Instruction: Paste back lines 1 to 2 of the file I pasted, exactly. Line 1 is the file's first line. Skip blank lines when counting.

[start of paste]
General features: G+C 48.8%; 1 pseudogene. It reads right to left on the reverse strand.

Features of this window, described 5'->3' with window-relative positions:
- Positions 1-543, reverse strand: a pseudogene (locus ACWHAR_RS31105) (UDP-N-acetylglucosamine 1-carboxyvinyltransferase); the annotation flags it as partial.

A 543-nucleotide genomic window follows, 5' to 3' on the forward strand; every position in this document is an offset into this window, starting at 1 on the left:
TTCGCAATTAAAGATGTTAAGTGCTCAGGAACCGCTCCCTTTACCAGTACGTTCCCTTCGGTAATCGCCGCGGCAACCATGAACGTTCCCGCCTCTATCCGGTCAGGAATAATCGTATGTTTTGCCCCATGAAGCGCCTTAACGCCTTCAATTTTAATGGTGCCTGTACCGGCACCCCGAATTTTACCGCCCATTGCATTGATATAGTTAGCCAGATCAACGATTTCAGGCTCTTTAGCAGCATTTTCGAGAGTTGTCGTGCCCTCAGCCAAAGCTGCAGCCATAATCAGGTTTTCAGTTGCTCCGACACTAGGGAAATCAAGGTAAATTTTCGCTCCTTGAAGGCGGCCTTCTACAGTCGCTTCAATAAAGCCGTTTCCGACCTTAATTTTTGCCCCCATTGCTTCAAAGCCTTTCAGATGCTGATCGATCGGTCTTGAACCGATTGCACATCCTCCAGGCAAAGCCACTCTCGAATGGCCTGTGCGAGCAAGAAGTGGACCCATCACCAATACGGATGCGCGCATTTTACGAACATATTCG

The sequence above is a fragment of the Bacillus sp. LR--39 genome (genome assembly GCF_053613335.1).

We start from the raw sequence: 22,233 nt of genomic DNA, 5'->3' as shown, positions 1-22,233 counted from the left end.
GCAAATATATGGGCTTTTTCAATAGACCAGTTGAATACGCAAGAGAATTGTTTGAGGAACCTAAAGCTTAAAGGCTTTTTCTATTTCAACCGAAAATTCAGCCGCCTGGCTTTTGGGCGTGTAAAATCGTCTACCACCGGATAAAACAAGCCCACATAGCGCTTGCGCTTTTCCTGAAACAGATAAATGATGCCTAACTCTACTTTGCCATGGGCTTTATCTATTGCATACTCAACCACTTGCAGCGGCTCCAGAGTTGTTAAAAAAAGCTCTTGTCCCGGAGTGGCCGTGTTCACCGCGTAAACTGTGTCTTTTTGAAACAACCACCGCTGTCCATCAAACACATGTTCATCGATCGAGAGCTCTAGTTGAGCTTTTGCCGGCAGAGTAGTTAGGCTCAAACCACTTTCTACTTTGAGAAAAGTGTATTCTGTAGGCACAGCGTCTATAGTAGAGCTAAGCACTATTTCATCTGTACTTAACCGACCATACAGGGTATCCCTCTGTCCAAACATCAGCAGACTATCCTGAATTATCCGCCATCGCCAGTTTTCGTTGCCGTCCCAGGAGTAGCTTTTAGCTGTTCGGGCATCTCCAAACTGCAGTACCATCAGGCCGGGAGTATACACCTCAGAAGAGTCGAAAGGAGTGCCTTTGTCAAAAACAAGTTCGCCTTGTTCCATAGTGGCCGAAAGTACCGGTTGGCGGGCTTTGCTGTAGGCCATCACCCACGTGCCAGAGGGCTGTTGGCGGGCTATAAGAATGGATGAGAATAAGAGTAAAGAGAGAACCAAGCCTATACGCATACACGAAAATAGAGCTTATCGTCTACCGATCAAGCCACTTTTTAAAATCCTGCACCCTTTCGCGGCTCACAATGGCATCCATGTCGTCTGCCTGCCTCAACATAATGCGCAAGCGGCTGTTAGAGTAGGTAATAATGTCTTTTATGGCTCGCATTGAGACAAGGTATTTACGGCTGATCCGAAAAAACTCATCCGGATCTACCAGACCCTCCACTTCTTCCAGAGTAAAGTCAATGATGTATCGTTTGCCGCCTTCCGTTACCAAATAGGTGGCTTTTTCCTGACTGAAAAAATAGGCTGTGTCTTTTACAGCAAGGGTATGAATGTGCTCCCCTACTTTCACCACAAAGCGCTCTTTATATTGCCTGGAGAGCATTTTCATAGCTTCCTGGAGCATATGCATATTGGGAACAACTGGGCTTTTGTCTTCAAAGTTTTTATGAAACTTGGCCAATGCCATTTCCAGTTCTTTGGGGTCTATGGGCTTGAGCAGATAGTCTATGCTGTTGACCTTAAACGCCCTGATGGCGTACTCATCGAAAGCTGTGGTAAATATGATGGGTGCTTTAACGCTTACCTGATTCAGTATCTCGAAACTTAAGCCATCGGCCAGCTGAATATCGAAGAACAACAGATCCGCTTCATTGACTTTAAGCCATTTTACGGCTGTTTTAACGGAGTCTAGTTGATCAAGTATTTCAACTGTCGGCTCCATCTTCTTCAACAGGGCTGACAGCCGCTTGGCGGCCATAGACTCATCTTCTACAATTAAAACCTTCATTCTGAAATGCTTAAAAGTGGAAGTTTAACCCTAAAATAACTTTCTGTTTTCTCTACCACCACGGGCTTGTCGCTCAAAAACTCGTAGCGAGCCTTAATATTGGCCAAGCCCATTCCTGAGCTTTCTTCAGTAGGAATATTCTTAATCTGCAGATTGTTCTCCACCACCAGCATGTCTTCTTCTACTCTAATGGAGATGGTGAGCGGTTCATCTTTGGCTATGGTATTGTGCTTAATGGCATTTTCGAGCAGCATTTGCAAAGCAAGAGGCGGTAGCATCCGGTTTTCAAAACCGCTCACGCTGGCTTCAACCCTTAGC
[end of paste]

General features: G+C 48.8%; 1 pseudogene. It reads right to left on the reverse strand.

Features of this window, described 5'->3' with window-relative positions: